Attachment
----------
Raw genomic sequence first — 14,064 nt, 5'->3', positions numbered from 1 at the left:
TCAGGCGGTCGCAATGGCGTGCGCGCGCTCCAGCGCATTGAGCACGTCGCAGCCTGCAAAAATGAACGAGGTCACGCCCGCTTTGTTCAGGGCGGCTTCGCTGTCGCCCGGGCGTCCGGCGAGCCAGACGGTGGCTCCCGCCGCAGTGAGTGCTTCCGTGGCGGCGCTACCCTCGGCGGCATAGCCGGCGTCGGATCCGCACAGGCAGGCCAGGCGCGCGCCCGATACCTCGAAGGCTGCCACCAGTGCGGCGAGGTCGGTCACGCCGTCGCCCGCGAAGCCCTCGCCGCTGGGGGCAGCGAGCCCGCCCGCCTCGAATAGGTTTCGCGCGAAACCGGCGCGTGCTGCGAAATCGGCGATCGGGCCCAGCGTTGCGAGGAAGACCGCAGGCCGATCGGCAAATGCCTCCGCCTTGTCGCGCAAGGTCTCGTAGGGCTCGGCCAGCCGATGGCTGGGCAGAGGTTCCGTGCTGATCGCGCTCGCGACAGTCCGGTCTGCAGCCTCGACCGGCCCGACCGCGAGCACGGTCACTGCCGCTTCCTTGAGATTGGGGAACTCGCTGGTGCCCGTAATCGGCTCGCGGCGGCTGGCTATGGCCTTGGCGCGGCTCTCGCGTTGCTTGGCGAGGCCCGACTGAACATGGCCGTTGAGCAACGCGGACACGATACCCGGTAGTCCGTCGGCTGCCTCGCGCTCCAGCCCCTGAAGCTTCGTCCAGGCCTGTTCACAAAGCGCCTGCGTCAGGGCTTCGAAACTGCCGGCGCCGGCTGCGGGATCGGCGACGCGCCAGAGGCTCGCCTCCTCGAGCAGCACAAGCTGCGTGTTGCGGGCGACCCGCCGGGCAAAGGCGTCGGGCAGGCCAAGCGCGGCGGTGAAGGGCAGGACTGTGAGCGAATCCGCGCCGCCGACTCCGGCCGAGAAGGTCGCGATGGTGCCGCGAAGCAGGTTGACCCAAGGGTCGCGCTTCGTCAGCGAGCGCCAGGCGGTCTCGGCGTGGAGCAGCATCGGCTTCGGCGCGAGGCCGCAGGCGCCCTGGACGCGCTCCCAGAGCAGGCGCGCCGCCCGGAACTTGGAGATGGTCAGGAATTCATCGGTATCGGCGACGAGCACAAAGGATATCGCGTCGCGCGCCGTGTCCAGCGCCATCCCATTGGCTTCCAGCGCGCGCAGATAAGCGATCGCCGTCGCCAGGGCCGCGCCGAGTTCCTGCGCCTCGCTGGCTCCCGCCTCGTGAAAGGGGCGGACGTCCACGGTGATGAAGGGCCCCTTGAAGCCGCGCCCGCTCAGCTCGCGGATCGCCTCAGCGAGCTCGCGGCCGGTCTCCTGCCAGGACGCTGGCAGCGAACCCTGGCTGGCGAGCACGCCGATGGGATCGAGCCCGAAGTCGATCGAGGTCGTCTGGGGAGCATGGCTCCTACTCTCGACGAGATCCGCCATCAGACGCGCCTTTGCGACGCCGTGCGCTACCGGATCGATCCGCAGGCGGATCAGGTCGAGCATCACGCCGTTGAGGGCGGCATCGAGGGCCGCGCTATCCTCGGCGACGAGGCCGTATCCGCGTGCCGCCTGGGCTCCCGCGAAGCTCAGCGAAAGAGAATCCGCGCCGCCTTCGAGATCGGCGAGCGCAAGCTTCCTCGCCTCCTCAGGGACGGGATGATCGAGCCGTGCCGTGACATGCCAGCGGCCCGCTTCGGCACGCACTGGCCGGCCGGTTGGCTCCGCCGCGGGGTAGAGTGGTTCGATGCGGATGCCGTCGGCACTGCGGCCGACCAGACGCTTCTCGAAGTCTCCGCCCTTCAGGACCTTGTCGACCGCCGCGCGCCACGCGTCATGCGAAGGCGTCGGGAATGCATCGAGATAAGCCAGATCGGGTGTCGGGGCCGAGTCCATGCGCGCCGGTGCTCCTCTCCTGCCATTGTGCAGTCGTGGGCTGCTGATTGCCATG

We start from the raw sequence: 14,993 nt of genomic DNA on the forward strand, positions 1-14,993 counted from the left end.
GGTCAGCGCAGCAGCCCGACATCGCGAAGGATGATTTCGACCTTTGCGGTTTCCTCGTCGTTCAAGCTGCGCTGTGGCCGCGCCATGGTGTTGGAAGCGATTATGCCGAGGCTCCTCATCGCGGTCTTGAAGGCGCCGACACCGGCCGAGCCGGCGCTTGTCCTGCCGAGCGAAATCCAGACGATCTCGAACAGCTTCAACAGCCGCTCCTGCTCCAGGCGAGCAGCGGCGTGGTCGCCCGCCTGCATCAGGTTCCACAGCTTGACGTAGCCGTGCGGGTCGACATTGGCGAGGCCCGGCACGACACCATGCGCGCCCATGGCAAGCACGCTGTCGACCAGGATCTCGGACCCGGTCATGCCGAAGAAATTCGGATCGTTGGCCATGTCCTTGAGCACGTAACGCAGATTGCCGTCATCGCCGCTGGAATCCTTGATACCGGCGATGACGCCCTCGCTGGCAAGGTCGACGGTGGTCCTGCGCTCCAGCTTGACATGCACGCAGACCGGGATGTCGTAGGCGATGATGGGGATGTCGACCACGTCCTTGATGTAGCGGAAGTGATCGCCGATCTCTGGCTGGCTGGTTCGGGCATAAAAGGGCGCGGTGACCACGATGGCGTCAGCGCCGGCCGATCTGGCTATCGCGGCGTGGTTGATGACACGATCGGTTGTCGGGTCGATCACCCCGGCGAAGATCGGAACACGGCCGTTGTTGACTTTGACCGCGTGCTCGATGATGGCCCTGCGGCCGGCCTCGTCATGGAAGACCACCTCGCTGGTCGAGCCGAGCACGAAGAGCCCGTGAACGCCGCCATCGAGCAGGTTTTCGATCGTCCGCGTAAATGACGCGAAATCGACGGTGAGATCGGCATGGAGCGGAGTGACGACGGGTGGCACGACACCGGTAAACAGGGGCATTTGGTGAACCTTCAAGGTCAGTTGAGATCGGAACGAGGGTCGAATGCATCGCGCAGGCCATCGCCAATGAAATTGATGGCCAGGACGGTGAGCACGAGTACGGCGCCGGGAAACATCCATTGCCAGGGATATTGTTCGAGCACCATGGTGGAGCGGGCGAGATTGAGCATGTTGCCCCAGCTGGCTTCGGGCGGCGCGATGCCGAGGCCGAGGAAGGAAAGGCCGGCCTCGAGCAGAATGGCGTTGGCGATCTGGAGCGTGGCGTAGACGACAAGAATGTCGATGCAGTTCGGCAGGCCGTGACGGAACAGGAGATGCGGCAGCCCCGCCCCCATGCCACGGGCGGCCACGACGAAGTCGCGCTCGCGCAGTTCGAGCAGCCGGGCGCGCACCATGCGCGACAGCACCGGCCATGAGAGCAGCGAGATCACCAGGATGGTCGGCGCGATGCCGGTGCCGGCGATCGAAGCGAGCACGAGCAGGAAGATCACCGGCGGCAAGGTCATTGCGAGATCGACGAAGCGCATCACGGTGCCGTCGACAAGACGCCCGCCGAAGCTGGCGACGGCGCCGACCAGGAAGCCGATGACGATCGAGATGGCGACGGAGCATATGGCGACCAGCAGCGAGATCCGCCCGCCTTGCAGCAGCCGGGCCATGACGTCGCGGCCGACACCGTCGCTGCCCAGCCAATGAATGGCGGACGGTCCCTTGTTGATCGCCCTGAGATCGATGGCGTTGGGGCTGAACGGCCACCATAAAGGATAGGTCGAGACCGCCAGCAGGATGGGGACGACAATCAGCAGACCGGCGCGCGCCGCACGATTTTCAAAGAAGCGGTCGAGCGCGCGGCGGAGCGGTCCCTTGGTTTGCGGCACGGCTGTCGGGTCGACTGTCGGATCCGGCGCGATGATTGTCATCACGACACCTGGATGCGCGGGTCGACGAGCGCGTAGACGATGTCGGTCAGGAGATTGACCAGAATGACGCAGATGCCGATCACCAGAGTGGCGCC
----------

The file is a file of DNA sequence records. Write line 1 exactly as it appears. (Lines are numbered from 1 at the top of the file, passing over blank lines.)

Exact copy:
Raw genomic sequence first — 14,064 nt, 5'->3', positions numbered from 1 at the left: